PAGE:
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Menopause: Made in the USA


Historically 80% of Premarin and Prempro sales have occurred in the US. Even in the US, the cessation of menstruation is a non-event in 75% of women, producing no physical symptoms whatsoever. In fact, most languages and cultures have no word for menopause. In Chinese medicine, so-called menopausal symptoms are considered a manifestation of an underlying “imbalance” and disappear with  a few days of herbal treatment. Even untreated, the hot flashes, night sweats, mood swings and insomnia some women experience rarely last longer than a few months. In fact, many women report an overall improvement in their health and well-being when they stop having periods.

Senior Women are Honored in Non-Western Cultures

There are interesting cross cultural studies of the “menopause” phenomenon. Non-western cultures typically view the cessation of monthly cycles as a milestone signaling transition to the role of community elder. The Filipino women Berger and Wenzel studied in Women, Body and Society: Cross-cultural Differences in Menopause (http://www.ldb.org/menopaus.htm) were extremely pleased with their freedom from the inconvenience of menstruation. They saw it as an initiation into the joys of old age – better sex (estrogens produced during the menstrual cycle suppress libido – see below*), improved mood and energy and increase in productive time. However most of all they appreciated the new love and respect they enjoyed, as an elder, outside the family. I see this attitude here in New Zealand in the Maori culture, where senior women receive the title of “kuia” or “whaia” both designating immense esteem, prestige, and influence over community affairs.

The Female Body: a Reservoir of Aberrations

As Berger and Wenzel describe, western society’s medicalization of this totally natural life process stems in part from a stereotypical attitude American (mostly male) doctors have had toward the female body as a “reservoir of aberrations” which require constant treatment.” The most extreme example, of course, was the view in Victorian times that the spasms women experience during orgasm were indicative of dangerous pathology that could lead to insanity. The recommended treatment was to sedate them during intercourse.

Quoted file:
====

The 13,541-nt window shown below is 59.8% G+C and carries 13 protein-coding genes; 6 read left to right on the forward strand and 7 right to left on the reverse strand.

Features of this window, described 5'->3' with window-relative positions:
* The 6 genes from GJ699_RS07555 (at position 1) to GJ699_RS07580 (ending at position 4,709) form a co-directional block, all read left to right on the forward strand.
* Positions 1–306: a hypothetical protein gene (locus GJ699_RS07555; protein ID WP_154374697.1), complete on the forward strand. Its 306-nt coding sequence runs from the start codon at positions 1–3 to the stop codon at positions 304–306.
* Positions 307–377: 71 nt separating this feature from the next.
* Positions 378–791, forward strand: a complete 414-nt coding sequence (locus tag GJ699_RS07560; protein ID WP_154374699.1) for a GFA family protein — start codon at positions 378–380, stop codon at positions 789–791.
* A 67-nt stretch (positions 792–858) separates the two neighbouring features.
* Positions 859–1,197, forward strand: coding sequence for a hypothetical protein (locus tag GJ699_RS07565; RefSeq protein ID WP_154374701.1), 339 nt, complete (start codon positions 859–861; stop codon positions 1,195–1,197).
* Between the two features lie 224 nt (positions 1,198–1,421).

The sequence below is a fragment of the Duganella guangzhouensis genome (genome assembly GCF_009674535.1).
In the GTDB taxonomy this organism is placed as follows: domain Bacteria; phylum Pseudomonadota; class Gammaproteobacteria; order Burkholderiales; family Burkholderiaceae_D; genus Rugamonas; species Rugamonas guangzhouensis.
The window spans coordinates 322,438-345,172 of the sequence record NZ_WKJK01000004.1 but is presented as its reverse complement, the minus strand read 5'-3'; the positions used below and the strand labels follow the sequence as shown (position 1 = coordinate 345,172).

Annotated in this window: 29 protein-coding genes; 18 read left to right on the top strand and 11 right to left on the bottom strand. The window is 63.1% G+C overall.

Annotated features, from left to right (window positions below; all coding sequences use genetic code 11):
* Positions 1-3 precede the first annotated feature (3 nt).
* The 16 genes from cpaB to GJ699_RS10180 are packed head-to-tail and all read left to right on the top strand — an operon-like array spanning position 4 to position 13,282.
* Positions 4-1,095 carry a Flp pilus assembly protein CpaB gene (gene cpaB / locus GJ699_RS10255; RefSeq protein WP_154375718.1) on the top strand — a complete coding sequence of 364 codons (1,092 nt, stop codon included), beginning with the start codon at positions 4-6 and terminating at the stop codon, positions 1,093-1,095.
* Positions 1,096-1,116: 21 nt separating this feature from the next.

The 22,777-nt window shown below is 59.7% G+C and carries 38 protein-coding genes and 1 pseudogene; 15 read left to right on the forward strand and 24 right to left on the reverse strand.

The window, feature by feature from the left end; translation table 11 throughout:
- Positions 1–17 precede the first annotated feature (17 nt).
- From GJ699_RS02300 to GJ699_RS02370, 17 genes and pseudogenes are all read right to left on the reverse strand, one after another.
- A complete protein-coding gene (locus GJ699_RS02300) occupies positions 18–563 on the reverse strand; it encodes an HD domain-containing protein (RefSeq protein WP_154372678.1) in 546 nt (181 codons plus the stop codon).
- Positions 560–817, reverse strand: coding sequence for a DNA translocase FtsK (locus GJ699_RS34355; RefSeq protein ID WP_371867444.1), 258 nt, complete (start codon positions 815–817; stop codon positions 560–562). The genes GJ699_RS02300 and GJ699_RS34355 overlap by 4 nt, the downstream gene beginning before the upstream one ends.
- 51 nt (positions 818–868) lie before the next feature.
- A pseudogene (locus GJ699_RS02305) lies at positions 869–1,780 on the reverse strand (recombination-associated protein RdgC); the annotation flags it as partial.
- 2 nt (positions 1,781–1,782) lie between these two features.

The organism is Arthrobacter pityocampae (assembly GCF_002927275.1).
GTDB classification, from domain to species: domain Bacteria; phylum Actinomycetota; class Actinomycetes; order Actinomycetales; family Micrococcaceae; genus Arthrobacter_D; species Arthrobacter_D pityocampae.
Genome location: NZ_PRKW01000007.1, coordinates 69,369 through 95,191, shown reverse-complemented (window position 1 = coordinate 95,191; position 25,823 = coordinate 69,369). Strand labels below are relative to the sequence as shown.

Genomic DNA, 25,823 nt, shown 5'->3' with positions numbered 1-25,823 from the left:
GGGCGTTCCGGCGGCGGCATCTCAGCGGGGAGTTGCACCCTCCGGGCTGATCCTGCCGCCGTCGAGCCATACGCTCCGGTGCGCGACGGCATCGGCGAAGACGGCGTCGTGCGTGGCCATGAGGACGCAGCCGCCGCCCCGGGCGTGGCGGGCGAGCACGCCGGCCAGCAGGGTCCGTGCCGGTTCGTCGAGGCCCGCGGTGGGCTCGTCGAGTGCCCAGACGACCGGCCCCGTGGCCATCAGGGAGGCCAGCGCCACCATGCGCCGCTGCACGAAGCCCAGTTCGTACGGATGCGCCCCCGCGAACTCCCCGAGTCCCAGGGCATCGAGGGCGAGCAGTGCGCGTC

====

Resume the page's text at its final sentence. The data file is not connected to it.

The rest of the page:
The apparent male need to control the power of reproduction has also been seen in excessive and often harmful medical intervention during labor and delivery (which women rebelled against by creating the natural birth movement) and infant care. As late as the 1950s, the latter took the form of pressure to abandon breast feeding and demand feeding (i.e. when babies are hungry) for “scientific” formula feeding according to fixed timetables; scare mongering about mothers co-sleeping with babies (preferred practice in non-western cultures); and insistence that breastfed babies be weaned by 12 months (the World Health Organization recommends breast feeding, supplemented by solids, until age four).

Berger and Wenzel also note the strong association of western medicine with the military – with constant reference to “fighting” illness and to “battles” with cancer and other diseases.

America’s Aggressive Marketing of Youth

As Berger and Wenzel’s and other cross cultural studies note, attitudes in the US and other English speaking countries are also heavily influenced by a multibillion dollar PR industry that bombards women constantly with messages glorifying youth, thinness and sexual attractiveness – and engendering frank terror of gray hair, facial wrinkles, weight gain and cellulite. Aggressive marketing preys very effectively on the insecurities these messages create to sell billions of dollars of wrinkle removing creams and lotions, age concealing make-up, hair coloring, botox, diet products and programs and plastic surgery.

"You're Worth It"

“You’re Worth It”

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*Despite popular misconception, sexual drive in women isn’t regulated by the female hormone estrogen, but by testosterone (a male hormone) and oxytocin (a feel-good hormone in both men and women associated with social intimacy – and milk ejection in nursing women). Estrogen has a powerful suppressant effect on both hormones. Thus female libido is driven by a steep drop in estrogen levels in the middle of the menstrual cycle, which triggers ovulation. The result is an intense testosterone/oxytocin effect (and surge in libido) during the time of the month when a woman is most fertile.

To be continued with a discussion of Wyeth’s discovery and aggressive marketing of Premarin – despite its known cancer risks.

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